it's a great life, if you don't weaken (matociquala) wrote,
it's a great life, if you don't weaken
matociquala

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the problems of three little people don't amount to a hill of beans in this crazy world

So here's the thing. One of the hardest things to deal with about being a science fiction writer is the scope of the material. Almost all of us cheat, because the universe is so... inconceivably vast that it's almost impossible to work with. So we work around it.

I keep hoping someday I'll write something that captures how that universe really looks and feels to me. I imagine if I ever swing it, it will be excoriated, but I still think it's a worthy goal. It's awfully neat out there, even if we don't, in the face of it, matter. (Am I unique in not finding that particularly bleak prospect? Sometimes, I think I am. The vast indifference of heaven feels rather inevitable, to me.)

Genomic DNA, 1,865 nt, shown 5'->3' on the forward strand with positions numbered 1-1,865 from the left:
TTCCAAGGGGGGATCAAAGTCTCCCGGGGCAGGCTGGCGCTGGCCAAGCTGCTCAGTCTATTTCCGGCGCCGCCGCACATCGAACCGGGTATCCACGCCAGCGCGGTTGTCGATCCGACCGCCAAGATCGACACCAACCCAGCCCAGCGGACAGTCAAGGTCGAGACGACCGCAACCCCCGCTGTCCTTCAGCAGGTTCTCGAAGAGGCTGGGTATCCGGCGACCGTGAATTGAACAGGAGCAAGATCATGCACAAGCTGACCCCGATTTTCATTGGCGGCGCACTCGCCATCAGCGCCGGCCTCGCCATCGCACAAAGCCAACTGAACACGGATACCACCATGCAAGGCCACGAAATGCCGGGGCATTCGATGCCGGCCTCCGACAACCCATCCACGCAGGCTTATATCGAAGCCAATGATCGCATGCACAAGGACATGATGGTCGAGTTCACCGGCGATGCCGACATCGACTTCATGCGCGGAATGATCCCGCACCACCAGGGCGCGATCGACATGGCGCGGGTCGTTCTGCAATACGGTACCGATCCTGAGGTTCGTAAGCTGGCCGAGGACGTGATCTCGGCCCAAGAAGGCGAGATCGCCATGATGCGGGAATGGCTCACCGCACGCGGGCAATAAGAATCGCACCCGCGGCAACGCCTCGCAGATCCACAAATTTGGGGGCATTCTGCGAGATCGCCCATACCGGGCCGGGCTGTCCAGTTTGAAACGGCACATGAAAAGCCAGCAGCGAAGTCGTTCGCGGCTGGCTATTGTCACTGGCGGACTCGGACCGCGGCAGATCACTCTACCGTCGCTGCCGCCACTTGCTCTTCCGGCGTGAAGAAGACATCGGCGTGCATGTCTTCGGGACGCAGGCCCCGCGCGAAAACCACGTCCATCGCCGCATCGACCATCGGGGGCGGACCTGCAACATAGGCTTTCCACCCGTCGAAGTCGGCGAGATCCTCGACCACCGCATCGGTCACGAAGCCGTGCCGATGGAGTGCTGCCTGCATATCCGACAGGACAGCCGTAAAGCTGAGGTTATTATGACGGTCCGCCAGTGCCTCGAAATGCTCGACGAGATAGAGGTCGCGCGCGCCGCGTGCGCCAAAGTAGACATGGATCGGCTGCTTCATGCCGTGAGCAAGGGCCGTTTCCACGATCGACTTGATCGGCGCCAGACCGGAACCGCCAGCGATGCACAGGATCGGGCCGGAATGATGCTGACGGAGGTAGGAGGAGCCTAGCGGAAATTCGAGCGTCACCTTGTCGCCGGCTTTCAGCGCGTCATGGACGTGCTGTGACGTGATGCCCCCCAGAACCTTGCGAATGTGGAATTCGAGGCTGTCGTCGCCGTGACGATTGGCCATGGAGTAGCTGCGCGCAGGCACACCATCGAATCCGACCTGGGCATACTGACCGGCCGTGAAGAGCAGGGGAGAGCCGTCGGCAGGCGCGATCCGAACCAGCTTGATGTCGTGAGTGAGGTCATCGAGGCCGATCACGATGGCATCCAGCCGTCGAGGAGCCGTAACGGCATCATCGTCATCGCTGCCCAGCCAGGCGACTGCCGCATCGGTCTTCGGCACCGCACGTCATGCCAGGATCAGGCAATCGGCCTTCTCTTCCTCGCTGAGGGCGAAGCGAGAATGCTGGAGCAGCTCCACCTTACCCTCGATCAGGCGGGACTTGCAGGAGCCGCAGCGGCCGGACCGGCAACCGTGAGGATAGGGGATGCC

Recently, I've been exposed to two pieces of art that capture that scale, in some regard.

One is here. It's called The Known Universe. 



It's a planetarium show from the American Museum of Natural History.

Another is a spoken-word piece by Peter Mulvey, entitled Vlad the Astrophysicist. You can listen to a live recording here. Right-click to download, and crank the volume: it's soft.

I wonder, sometimes, if that is why so many people cling to what they cling to, even when it's patently cruel or ridiculous. Because we are so small, and the universe is so very large, and we matter so little to it. And we are not adapted to deal with that. We are very, inherently, biologically, solipsistic.

But I kind of think all that emptiness is beautiful.
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